integral sign. It remains to describe the purpose of the \verb?\,?
occurring immediately before the \verb?dx?. This is the means of telling
\TeX\ to put extra space before the $d$. This is necessary to
produce the correct appearance.
Most integrals occurring in mathematical documents begin with
an integral sign and contain one or more instances of \verb?d?
followed by another (Latin or Greek) letter, as in $dx$, $dt$,
and $d\theta$. To obtain the correct appearance one should put
extra space before the $d$, using \verb?\,?. Thus
$$\int_0^{+\infty} x^n e^{-x} \,dx = n!.$$
$$\int \cos \theta \,d\theta = \sin \theta.$$
$$\int_{x^2 + y^2 \leq R^2} f(x,y)\,dx\,dy
= \int_{\theta=0}^{2\pi} \int_{r=0}^R
f(r\cos\theta,r\sin\theta) r\,dr\,d\theta.$$
and
$$\int_0^R {2x\,dx \over 1+x^2} = \log(1+R^2).$$
are obtained by typing
\begin{quote}
\begin{verbatim}
$$\int_0^{+\infty} x^n e^{-x} \,dx = n!.$$
\end{verbatim}
\end{quote}
\begin{quote}
\begin{verbatim}
$$\int \cos \theta \,d\theta = \sin \theta.$$
\end{verbatim}
\end{quote}
\begin{quote}
\begin{verbatim}
$$\int_{x^2 + y^2 \leq R^2} f(x,y)\,dx\,dy
= \int_{\theta=0}^{2\pi} \int_{r=0}^R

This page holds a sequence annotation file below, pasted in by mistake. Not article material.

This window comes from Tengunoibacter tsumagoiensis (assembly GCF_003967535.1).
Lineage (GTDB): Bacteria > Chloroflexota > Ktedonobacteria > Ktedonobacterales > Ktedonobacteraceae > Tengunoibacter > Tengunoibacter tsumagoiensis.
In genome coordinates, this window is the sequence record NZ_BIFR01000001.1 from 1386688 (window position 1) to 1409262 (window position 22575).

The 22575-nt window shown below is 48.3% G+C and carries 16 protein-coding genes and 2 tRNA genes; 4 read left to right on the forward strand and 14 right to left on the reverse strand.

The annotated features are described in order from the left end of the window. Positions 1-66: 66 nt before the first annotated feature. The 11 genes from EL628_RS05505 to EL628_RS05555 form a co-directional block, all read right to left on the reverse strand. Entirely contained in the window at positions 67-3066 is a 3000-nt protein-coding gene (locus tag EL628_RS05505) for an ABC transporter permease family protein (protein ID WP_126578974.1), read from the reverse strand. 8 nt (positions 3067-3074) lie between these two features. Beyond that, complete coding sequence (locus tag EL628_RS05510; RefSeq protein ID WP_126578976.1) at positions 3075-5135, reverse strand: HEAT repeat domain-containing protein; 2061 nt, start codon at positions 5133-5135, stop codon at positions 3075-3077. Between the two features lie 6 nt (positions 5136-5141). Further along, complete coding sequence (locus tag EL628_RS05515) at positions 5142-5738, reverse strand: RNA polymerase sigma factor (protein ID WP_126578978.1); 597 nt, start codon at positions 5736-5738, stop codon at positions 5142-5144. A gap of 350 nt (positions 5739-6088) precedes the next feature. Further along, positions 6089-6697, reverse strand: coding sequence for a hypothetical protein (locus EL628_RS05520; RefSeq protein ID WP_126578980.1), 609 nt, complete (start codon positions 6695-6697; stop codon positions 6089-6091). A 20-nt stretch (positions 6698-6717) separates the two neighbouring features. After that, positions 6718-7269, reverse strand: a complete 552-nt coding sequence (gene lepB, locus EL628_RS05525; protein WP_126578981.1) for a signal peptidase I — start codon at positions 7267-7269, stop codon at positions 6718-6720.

f(r\cos\theta,r\sin\theta) r\,dr\,d\theta.$$
\end{verbatim}
\end{quote}
and
\begin{quote}
\begin{verbatim}
$$\int_0^R {2x\,dx \over 1+x^2} = \log(1+R^2).$$
\end{verbatim}
\end{quote}
respectively.
In some multiple integrals (i.e., integrals containing more than
one integral sign) one finds that \TeX\ puts too much space
between the integral signs. The way to improve the appearance of
of the integral is to use the control sequence \verb?\!? to
remove a thin strip of unwanted space. Thus, for example, the
multiple integral
$$\int_0^1 \! \int_0^1 x^2 y^2\,dx\,dy.$$
is obtained by typing
\begin{quote}
\begin{verbatim}
$$\int_0^1 \! \int_0^1 x^2 y^2\,dx\,dy.$$
\end{verbatim}
\end{quote}
Had we typed
\begin{quote}
\begin{verbatim}
$$\int_0^1 \int_0^1 x^2 y^2\,dx\,dy.$$
\end{verbatim}
\end{quote}
we would have obtained
$$\int_0^1 \int_0^1 x^2 y^2\,dx\,dy.$$
A particularly noteworthy example comes when we are
typesetting a multiple integral such as
$$\int \!\!\! \int_D f(x,y)\,dx\,dy.$$
Here we use \verb?\!? three times to obtain suitable spacing
between the integral signs. We typeset this integral using
\begin{quote}
\begin{verbatim}
$$\int \!\!\! \int_D f(x,y)\,dx\,dy.$$
\end{verbatim}
\end{quote}
Had we typed
\begin{quote}
\begin{verbatim}
$$\int \int_D f(x,y)\,dx\,dy.$$
\end{verbatim}
\end{quote}